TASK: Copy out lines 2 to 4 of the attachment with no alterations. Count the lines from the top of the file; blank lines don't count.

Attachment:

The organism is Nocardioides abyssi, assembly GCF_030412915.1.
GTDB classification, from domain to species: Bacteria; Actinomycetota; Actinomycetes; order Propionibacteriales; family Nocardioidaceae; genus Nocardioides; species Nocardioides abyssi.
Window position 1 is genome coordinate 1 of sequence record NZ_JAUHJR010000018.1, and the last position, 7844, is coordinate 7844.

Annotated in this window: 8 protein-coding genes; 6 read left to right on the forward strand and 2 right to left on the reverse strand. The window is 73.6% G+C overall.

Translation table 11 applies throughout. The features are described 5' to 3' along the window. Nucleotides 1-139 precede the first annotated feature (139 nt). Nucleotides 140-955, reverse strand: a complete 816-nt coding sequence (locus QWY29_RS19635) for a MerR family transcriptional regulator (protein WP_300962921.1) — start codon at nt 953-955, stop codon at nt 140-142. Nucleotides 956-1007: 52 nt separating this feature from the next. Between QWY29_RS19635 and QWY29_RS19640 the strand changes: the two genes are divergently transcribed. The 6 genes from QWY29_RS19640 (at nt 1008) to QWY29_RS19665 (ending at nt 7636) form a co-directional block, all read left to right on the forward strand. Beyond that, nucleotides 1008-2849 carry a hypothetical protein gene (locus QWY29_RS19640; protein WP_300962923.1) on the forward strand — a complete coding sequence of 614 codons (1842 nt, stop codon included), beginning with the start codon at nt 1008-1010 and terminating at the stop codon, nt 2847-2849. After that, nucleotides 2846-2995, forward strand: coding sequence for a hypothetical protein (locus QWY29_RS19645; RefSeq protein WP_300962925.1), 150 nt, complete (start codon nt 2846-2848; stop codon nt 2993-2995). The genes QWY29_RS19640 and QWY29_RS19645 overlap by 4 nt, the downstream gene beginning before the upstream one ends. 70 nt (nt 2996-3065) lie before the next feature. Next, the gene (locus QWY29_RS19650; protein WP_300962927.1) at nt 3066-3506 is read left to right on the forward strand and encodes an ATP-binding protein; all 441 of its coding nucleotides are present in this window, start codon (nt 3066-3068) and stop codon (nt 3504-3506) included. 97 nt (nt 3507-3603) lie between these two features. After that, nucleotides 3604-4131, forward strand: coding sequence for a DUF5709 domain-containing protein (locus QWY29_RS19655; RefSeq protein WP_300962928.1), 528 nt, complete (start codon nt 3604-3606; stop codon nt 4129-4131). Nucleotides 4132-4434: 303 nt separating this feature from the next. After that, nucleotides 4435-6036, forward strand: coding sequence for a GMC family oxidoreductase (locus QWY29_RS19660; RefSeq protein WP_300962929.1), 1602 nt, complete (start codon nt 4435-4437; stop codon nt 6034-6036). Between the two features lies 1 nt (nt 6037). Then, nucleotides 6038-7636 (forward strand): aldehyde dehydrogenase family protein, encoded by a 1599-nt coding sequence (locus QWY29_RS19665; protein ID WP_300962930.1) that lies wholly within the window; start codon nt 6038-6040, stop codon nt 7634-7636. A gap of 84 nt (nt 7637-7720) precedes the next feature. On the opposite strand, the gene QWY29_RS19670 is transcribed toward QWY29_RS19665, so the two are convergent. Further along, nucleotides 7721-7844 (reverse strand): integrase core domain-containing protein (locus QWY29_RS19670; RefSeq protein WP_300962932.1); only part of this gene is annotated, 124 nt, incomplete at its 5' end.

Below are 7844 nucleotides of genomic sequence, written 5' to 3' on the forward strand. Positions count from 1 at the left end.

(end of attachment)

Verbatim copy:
GTDB classification, from domain to species: Bacteria; Actinomycetota; Actinomycetes; order Propionibacteriales; family Nocardioidaceae; genus Nocardioides; species Nocardioides abyssi.
Window position 1 is genome coordinate 1 of sequence record NZ_JAUHJR010000018.1, and the last position, 7844, is coordinate 7844.

Annotated in this window: 8 protein-coding genes; 6 read left to right on the forward strand and 2 right to left on the reverse strand. The window is 73.6% G+C overall.